“Throughout his photography career, John Divola (b. 1949, the USA) has approached a wide range of subjects, oscillating between the abstract and the specific. For his latest monograph ‘Chroma’ (published by Skinnerboox), Divola presents a series of images that function as a visual metaphor for the phenomena that fascinate him. The book features images created between 1980 and 1985. Around this time, Divola started to explore the unphotographable: gravity, magnetism, which way water drains, and the things he saw when he pressed his eyes with the palms of his hand.
Divola adopted a photographic process called Cibrachrome, which is characterized by dye destruction used for the reproduction of film transparencies on photographic paper. This method is very industrial and artificial, resulting in deep color saturation and contrasts. As Divola describes himself, it creates a “flawed material but with unique properties” that suited well the ‘Chroma’ series. Furthermore, he used colored gels on the flash to establish different color ranges within the sequence.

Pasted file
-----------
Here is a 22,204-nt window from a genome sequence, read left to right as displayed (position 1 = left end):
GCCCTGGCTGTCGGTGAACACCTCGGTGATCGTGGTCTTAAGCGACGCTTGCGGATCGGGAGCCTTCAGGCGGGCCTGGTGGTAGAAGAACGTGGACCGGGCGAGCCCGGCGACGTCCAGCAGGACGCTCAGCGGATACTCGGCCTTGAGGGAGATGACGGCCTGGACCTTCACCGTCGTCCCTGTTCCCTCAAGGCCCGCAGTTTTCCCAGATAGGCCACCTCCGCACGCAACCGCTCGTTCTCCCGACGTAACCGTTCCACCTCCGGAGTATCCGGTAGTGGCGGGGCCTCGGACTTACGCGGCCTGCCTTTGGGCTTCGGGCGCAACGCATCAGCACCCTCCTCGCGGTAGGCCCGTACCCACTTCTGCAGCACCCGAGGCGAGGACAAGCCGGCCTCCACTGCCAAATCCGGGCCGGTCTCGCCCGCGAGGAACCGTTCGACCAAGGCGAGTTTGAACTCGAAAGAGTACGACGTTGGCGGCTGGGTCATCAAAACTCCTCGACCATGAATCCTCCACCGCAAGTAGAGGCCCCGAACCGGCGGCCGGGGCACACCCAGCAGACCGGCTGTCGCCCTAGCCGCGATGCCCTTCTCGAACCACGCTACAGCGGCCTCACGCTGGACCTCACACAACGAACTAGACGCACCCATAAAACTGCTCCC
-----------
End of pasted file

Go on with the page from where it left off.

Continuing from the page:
‘Chroma’, indeed, speaks the language of color and allows for a free stream of associations. The book presents images of “generic sculptures”, which are simple three-dimensional objects created on site. There are also silhouettes shown as blank two-dimensional forms in addition to abstract forms, which are placed on poles and later captured with a tilted camera to highlight the geometrical features in the image. Even though the book contains numerous elements, there is still an apparent rhythm due to repetition, as for instance, with a re-occurring diptych of a woman and a goat. They reappear in the series but in different forms in terms of color and point of view.”
Excerpt GUP Magazine, Linda Zhengová